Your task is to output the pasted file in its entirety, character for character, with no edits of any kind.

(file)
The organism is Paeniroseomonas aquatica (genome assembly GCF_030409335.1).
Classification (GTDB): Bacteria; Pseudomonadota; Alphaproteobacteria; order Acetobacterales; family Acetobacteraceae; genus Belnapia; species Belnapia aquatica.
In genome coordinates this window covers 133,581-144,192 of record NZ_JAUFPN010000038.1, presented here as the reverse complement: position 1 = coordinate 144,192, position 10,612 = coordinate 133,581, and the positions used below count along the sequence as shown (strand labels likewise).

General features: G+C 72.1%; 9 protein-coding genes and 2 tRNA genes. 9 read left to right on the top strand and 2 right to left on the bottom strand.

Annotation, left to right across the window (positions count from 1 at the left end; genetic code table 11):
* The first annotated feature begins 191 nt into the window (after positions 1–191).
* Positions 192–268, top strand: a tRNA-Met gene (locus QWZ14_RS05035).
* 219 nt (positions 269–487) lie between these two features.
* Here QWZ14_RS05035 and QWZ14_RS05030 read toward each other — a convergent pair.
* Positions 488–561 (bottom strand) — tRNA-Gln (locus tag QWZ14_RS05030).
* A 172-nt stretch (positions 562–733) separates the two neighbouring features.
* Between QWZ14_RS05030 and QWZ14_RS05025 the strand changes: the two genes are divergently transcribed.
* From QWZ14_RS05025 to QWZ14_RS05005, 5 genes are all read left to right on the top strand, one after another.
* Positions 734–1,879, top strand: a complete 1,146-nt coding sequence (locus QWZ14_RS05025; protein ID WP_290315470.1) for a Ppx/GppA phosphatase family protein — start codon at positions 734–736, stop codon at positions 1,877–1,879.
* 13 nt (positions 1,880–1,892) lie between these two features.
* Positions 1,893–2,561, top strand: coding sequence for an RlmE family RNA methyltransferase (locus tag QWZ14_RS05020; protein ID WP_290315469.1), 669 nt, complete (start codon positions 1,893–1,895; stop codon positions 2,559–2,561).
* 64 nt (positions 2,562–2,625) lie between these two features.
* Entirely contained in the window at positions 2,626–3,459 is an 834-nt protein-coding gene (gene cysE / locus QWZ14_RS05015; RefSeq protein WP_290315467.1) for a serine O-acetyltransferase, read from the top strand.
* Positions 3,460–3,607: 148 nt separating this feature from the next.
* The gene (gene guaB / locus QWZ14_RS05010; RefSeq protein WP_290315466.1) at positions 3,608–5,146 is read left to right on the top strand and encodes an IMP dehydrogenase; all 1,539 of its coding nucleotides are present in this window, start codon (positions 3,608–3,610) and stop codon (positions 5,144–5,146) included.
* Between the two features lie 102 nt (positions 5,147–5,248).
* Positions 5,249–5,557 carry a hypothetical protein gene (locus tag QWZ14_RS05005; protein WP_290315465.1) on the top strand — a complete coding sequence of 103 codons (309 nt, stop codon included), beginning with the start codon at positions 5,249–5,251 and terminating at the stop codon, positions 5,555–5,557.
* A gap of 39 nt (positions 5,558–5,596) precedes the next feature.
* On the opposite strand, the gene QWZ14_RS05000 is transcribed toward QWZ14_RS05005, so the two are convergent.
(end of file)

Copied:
The organism is Paeniroseomonas aquatica (genome assembly GCF_030409335.1).
Classification (GTDB): Bacteria; Pseudomonadota; Alphaproteobacteria; order Acetobacterales; family Acetobacteraceae; genus Belnapia; species Belnapia aquatica.
In genome coordinates this window covers 133,581-144,192 of record NZ_JAUFPN010000038.1, presented here as the reverse complement: position 1 = coordinate 144,192, position 10,612 = coordinate 133,581, and the positions used below count along the sequence as shown (strand labels likewise).

General features: G+C 72.1%; 9 protein-coding genes and 2 tRNA genes. 9 read left to right on the top strand and 2 right to left on the bottom strand.

Annotation, left to right across the window (positions count from 1 at the left end; genetic code table 11):
* The first annotated feature begins 191 nt into the window (after positions 1–191).
* Positions 192–268, top strand: a tRNA-Met gene (locus QWZ14_RS05035).
* 219 nt (positions 269–487) lie between these two features.
* Here QWZ14_RS05035 and QWZ14_RS05030 read toward each other — a convergent pair.
* Positions 488–561 (bottom strand) — tRNA-Gln (locus tag QWZ14_RS05030).
* A 172-nt stretch (positions 562–733) separates the two neighbouring features.
* Between QWZ14_RS05030 and QWZ14_RS05025 the strand changes: the two genes are divergently transcribed.
* From QWZ14_RS05025 to QWZ14_RS05005, 5 genes are all read left to right on the top strand, one after another.
* Positions 734–1,879, top strand: a complete 1,146-nt coding sequence (locus QWZ14_RS05025; protein ID WP_290315470.1) for a Ppx/GppA phosphatase family protein — start codon at positions 734–736, stop codon at positions 1,877–1,879.
* 13 nt (positions 1,880–1,892) lie between these two features.
* Positions 1,893–2,561, top strand: coding sequence for an RlmE family RNA methyltransferase (locus tag QWZ14_RS05020; protein ID WP_290315469.1), 669 nt, complete (start codon positions 1,893–1,895; stop codon positions 2,559–2,561).
* 64 nt (positions 2,562–2,625) lie between these two features.
* Entirely contained in the window at positions 2,626–3,459 is an 834-nt protein-coding gene (gene cysE / locus QWZ14_RS05015; RefSeq protein WP_290315467.1) for a serine O-acetyltransferase, read from the top strand.
* Positions 3,460–3,607: 148 nt separating this feature from the next.
* The gene (gene guaB / locus QWZ14_RS05010; RefSeq protein WP_290315466.1) at positions 3,608–5,146 is read left to right on the top strand and encodes an IMP dehydrogenase; all 1,539 of its coding nucleotides are present in this window, start codon (positions 3,608–3,610) and stop codon (positions 5,144–5,146) included.
* Between the two features lie 102 nt (positions 5,147–5,248).
* Positions 5,249–5,557 carry a hypothetical protein gene (locus tag QWZ14_RS05005; protein WP_290315465.1) on the top strand — a complete coding sequence of 103 codons (309 nt, stop codon included), beginning with the start codon at positions 5,249–5,251 and terminating at the stop codon, positions 5,555–5,557.
* A gap of 39 nt (positions 5,558–5,596) precedes the next feature.
* On the opposite strand, the gene QWZ14_RS05000 is transcribed toward QWZ14_RS05005, so the two are convergent.